Today is the centennial of the National Park Service. It's no secret that I love National Parks. They humble me and fulfill a need for wilderness that nothing else touches. As much as I love Parks for their incredible views, I often forget that the NPS serves to protect cultural heritage sites as well. On Wednesday I was honored to visit Central Little Rock High School National Historic Site and visit with Thelma Mothershed-Wair, one of the Little Rock Nine.
Despite the ruling of Brown vs. The Board of Education in 1954, the governor of Arkansas prevented 9 African American students from attending Central Little Rock High School in 1957. Central was a public school with an excellent academic record that would afford these excellent students access to athletic programs, extra curricular activities, and college level classes. The school board had unanimously approved a plan to desegregate schools two years prior, yet in 1957 it took over 1,000 soldiers of the 101 Airborne division sent by President Eisenhower to allow these 9 students access to their constitutional right for a quality education. These teenagers could have taken the easy way out and gone back to their previous high schools at any time, yet they stayed.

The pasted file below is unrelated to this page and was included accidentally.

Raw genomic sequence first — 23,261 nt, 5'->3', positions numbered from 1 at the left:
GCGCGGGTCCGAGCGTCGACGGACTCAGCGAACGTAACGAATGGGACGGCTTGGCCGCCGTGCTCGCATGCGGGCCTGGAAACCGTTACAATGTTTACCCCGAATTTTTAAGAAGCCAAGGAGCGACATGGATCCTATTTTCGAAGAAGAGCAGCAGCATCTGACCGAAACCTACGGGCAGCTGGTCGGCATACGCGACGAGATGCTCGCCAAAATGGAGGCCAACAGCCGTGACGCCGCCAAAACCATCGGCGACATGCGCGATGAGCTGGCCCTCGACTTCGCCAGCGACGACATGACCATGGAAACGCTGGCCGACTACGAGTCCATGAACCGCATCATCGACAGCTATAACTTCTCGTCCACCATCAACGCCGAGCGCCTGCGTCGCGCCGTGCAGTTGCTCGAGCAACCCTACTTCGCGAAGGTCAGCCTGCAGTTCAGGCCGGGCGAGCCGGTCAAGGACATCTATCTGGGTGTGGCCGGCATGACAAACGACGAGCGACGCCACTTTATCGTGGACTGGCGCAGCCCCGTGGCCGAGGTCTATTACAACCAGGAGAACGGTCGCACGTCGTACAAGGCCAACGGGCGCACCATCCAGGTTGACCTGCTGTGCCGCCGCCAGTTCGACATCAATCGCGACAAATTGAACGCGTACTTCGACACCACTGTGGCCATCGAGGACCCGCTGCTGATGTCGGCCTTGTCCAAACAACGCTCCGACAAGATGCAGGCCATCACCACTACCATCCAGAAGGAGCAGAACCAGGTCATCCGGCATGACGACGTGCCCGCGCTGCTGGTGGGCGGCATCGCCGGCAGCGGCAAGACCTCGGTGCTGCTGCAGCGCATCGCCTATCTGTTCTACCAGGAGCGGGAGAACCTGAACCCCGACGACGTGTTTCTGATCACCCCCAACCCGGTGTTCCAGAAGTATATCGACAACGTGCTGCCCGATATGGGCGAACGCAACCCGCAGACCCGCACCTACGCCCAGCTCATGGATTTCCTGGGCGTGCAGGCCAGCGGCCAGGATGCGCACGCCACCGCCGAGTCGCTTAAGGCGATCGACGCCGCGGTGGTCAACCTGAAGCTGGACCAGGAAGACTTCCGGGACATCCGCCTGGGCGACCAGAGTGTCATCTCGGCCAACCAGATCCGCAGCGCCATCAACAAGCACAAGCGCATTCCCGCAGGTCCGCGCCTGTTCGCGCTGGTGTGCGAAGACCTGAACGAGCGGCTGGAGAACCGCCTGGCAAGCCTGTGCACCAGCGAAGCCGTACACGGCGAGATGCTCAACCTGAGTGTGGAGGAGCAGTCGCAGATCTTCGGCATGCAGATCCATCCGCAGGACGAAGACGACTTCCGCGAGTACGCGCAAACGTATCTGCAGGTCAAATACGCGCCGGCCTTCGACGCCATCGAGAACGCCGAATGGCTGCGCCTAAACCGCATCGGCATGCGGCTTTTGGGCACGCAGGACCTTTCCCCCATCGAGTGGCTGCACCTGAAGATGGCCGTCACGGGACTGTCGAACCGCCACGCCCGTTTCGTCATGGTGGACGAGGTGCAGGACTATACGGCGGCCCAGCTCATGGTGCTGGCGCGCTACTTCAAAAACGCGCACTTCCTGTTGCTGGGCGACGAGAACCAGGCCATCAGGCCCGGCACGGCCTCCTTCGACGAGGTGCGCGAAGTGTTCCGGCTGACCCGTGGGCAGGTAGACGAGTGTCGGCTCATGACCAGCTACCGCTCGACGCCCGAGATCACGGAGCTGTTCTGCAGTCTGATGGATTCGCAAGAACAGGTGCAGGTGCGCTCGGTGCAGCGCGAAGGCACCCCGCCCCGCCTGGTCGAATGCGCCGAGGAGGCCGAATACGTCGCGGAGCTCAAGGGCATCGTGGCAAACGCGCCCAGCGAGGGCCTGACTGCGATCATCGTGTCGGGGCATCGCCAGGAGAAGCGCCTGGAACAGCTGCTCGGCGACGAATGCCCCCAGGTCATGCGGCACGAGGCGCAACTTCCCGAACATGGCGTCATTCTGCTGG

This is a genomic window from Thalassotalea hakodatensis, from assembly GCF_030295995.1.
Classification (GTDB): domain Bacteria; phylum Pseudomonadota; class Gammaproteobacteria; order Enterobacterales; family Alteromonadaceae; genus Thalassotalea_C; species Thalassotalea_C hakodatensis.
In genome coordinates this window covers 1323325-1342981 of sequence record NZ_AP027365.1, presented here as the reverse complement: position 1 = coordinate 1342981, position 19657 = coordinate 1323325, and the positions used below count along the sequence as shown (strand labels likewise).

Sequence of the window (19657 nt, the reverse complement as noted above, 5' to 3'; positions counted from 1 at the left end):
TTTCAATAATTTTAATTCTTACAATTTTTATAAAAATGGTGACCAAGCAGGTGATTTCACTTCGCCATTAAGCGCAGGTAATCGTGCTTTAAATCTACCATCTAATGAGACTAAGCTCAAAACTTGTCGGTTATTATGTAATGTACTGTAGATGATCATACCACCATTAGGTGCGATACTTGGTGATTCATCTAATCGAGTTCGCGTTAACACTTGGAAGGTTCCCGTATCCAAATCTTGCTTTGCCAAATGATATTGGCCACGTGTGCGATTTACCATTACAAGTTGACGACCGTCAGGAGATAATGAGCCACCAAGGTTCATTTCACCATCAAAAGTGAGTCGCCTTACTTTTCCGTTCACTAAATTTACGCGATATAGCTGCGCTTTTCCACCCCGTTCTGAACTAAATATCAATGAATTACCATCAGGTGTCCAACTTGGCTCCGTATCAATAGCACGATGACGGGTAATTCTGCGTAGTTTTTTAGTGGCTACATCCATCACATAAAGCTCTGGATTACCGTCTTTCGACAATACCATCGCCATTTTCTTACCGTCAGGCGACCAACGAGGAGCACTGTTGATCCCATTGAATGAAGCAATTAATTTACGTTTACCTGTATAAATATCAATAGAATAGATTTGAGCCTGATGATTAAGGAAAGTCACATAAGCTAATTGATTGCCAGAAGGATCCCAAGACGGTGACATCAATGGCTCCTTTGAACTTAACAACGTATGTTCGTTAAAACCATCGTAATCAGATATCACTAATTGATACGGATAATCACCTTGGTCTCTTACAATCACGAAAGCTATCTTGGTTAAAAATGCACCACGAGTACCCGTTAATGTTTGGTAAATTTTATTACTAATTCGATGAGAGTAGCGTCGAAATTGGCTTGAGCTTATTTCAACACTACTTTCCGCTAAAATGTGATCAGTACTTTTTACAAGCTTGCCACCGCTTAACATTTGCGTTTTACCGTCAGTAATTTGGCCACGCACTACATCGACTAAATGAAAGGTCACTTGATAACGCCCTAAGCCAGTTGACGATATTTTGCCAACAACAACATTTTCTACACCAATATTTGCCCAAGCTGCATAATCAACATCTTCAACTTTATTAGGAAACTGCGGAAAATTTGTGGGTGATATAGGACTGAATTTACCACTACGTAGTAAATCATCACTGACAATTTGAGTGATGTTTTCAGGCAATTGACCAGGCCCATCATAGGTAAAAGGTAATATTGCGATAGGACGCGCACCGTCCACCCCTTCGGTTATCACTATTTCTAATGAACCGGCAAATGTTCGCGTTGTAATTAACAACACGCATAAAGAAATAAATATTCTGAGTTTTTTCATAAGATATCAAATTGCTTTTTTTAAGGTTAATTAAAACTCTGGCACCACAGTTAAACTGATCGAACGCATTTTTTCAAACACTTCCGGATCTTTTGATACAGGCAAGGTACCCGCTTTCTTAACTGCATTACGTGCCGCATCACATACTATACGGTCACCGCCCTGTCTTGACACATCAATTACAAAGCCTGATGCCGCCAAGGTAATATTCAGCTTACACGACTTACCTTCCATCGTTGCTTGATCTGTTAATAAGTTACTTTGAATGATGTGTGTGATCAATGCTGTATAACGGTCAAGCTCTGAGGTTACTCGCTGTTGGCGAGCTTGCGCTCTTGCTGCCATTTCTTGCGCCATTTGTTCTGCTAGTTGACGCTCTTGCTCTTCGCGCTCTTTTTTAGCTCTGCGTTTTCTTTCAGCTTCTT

I have been been sprayed by Old Faithful in Yellowstone, surveyed the Rio Grand in Big Bend, snorkeled with barracudas in the Dry Tortugas, and gazed upon glaciers in Denali, but I have never been so humbled, proud, or grateful than I was reading the accounts of the perseverance displayed by Thelma and the Little Rock Nine.